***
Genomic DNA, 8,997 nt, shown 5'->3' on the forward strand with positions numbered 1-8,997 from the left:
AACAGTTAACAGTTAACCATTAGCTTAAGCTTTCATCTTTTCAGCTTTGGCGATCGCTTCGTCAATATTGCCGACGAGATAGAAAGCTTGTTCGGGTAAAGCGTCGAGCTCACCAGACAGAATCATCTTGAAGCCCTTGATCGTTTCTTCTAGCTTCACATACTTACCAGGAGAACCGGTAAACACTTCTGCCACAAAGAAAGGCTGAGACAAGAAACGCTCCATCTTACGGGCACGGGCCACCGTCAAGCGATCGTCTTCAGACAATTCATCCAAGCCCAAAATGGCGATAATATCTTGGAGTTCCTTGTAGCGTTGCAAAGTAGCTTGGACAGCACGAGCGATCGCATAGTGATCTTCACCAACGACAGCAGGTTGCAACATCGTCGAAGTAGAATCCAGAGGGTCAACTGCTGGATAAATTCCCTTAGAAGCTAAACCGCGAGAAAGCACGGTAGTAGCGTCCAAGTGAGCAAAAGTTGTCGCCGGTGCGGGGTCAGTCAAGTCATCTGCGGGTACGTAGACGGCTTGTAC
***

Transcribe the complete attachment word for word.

Genomic DNA, 8,997 nt, shown 5'->3' on the forward strand with positions numbered 1-8,997 from the left:
AACAGTTAACAGTTAACCATTAGCTTAAGCTTTCATCTTTTCAGCTTTGGCGATCGCTTCGTCAATATTGCCGACGAGATAGAAAGCTTGTTCGGGTAAAGCGTCGAGCTCACCAGACAGAATCATCTTGAAGCCCTTGATCGTTTCTTCTAGCTTCACATACTTACCAGGAGAACCGGTAAACACTTCTGCCACAAAGAAAGGCTGAGACAAGAAACGCTCCATCTTACGGGCACGGGCCACCGTCAAGCGATCGTCTTCAGACAATTCATCCAAGCCCAAAATGGCGATAATATCTTGGAGTTCCTTGTAGCGTTGCAAAGTAGCTTGGACAGCACGAGCGATCGCATAGTGATCTTCACCAACGACAGCAGGTTGCAACATCGTCGAAGTAGAATCCAGAGGGTCAACTGCTGGATAAATTCCCTTAGAAGCTAAACCGCGAGAAAGCACGGTAGTAGCGTCCAAGTGAGCAAAAGTTGTCGCCGGTGCGGGGTCAGTCAAGTCATCTGCGGGTACGTAGACGGCTTGTAC